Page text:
The Bette Davis Project: Winter Meeting (1948)

Winter Meeting (1948)


A New England poetess, Susan Grieve (Bette Davis), falls in love with a troubled war hero, Slick Novak (Jim Davis, Comes a Horseman), only to discover that he is contemplating a life as a Catholic priest.

Reaction & Thoughts:

Winter Meeting, written by Catherine Turney (My Reputation and A Stolen Life), directed by Bretaigne Windust (June Bride), is a serene, but ultimately flaccid story without much depth and feeling. The film has all the professionalism one expects from a “Class-A movie,” yet something went badly amiss here.

Winter Meeting has the dubious distinction of being the film that finally knocked Bette Davis off her pedestal as America’s foremost dramatic actor and box-office juggernaut. It’s also the movie that marked the beginning of the end of Bette’s long-term contract with Warners. After returning from maternity leave, Bette was persuaded to star in this adaptation of Grace Zaring Stone’s (aka Ethel Vance) best-selling novel. This, she soon found out, turned out to be a huge mistake for a variety of reasons.

I haven’t read Stone’s book so I’m just reacting to the film. I found the central premise interesting, but ultimately uncinematic. The movie’s main dilemma is the differences between Protestantism and Catholicism. It’s just hard to make a movie about something as esoteric as theology. And unless you are familiar with both religions, you will quickly become confused. I’m sure censorship didn’t help things either.

Davis later said, “I should have stopped the picture in the middle … and gone to Jack Warner and asked him to shelve it.” I understand her reaction. It’s hard for me to express the level of frustration I experienced while watching the movie. Every time a scene is on the verge of greatness, things are interrupted abruptly and you are left with muddled conversations that lead nowhere.

Another huge problem is Jim Davis (no relation). He’s simply not up the challenges of the part. A better actor could have elevated the weak script (Jim got the role only after the studio couldn’t get Burt Lancaster or Richard Widmark). The actor also has zero chemistry with his co-star. Bette blamed it all on director Windust’s inexperience with the film medium — this is his very first movie. I don’t know, I’ve always thought Jim was mostly an average actor.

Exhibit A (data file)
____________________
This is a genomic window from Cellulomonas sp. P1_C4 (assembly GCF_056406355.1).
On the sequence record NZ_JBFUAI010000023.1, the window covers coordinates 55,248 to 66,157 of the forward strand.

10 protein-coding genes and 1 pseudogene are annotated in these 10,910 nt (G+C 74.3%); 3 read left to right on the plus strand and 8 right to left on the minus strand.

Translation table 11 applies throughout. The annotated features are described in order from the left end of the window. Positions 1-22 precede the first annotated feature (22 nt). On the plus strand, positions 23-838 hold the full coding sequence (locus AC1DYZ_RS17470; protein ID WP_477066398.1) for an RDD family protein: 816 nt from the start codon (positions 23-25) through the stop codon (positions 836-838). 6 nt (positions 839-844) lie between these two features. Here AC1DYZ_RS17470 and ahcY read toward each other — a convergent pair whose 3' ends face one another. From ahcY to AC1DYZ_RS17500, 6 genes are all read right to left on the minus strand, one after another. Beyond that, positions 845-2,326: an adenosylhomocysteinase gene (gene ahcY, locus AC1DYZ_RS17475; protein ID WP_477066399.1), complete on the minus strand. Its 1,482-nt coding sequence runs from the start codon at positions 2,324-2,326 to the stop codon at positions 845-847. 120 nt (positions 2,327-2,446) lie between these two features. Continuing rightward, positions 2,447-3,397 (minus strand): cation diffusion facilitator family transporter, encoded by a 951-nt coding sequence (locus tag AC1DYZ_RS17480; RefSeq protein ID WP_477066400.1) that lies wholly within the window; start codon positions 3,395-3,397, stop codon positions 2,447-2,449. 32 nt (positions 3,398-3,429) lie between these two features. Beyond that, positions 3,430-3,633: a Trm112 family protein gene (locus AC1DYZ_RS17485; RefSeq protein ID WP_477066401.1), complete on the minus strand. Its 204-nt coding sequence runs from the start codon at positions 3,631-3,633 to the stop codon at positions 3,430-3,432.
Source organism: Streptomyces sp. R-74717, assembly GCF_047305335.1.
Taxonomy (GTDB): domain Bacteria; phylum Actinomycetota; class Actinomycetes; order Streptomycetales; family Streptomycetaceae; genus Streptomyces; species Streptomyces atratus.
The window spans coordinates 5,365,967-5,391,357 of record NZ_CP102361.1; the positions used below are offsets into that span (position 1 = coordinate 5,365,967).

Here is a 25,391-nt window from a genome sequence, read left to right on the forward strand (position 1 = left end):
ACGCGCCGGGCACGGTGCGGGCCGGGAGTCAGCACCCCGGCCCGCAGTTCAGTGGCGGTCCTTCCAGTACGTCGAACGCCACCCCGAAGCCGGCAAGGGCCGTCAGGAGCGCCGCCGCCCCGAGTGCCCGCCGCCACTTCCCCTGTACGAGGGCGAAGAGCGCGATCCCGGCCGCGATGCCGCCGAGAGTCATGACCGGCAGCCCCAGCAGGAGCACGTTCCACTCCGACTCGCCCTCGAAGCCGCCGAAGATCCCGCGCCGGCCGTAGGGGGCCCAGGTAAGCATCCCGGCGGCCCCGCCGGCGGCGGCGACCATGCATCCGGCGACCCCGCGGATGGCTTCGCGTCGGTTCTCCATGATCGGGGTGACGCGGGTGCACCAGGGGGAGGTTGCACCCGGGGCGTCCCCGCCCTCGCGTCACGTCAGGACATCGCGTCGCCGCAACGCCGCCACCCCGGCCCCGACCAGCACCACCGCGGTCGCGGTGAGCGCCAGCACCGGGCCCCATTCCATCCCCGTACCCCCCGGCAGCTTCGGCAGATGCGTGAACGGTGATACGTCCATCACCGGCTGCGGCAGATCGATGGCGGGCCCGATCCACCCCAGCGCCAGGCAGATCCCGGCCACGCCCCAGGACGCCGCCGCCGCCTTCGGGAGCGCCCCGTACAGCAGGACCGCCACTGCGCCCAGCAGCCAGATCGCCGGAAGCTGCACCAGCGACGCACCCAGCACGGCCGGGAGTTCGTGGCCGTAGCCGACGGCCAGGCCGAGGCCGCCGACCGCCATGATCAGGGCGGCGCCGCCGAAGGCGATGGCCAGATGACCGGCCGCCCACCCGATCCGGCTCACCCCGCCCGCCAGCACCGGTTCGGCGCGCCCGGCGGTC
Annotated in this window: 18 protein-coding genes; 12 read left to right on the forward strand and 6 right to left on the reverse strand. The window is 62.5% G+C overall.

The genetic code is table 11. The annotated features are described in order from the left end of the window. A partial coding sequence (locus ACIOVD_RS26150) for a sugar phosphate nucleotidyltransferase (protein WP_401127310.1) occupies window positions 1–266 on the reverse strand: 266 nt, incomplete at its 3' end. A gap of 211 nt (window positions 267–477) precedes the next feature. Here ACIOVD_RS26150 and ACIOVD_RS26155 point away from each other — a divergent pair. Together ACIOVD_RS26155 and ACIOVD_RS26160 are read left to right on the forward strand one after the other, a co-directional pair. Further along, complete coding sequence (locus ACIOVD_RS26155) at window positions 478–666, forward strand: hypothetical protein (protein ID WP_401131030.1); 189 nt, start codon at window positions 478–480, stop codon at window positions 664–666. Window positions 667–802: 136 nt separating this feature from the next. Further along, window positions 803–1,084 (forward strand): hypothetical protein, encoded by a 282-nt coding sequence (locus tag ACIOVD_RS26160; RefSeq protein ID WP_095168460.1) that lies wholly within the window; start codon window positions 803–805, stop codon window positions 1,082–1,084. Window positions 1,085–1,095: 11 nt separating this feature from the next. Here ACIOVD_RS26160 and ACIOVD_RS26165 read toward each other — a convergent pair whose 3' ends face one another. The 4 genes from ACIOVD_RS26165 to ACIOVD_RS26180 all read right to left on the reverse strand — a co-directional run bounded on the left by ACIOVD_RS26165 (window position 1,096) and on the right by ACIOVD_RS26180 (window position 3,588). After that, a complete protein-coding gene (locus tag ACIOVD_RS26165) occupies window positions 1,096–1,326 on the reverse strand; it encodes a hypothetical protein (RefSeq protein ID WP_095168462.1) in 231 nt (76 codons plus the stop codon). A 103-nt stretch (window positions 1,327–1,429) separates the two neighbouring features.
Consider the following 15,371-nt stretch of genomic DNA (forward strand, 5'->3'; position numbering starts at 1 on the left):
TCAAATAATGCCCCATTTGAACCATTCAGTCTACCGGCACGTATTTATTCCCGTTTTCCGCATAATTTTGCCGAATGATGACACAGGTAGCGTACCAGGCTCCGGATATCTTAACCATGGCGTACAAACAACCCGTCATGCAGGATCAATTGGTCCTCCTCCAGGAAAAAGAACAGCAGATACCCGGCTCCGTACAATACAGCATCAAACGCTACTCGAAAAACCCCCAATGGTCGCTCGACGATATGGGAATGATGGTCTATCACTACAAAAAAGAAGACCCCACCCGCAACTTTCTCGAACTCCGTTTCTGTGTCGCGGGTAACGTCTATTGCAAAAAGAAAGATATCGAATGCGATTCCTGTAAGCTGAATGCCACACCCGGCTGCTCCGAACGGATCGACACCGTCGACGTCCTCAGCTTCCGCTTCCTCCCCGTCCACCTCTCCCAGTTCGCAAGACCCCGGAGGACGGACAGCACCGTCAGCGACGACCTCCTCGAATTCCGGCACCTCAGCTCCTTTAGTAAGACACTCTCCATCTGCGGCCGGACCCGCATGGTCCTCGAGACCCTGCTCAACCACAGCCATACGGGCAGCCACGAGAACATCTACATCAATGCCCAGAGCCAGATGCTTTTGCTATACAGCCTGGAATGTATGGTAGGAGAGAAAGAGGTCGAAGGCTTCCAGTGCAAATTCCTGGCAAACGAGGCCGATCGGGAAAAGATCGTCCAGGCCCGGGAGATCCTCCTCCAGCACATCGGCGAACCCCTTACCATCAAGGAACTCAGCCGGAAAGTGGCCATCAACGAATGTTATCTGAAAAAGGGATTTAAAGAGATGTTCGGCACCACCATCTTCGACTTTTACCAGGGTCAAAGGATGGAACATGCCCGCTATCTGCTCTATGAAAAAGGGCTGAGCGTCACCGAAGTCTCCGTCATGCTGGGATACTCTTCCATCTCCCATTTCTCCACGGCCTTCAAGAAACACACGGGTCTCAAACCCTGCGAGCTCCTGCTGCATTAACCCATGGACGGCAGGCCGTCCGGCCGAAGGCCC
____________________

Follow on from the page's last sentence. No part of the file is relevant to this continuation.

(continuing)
Bette is actually good as the sexually repressed spinster. Bette, who grew up in Massachusetts in a Puritan atmosphere, probably understood the character’s main problems. It’s really a pity that the script is not there to support a rather intelligent characterization. Bette’s meticulous performance is the film’s main grace. She looks rather thin and Ernest Haller’s (Jezebel and Dark Victory) cinematography is not complementary — Hollywood loves clichéd spinsters!

Conclusions & Final Thoughts:

Although a bit slow and confused, Winter Meeting is not terrible. It’s just not a very good movie. Davis is excellent, though. The supporting cast is good too: John Hoyt (When Worlds Collide) has some good scenes as Bette’s confidant. Hoyt plays an obvious gay man, a rather bold characterization for 1940s Hollywood. Also co-starring Janis Paige (Romance on the High Seas) as Hoyt’s secretary, and Florence Bates (Rebecca) as Bette’s housekeeper, Mrs. Castle. It’s, of course, recommended to Bette’s completists. B&W, 111 minutes, Not rated.


2 responses to “The Bette Davis Project: Winter Meeting (1948)

Leave a Reply

Fill in your details below or click an icon to log in: Logo

You are commenting using your account. Log Out /  Change )

Google photo

You are commenting using your Google account. Log Out /  Change )

Twitter picture

You are commenting using your Twitter account. Log Out /  Change )

Facebook photo

You are commenting using your Facebook account. Log Out /  Change )

Connecting to %s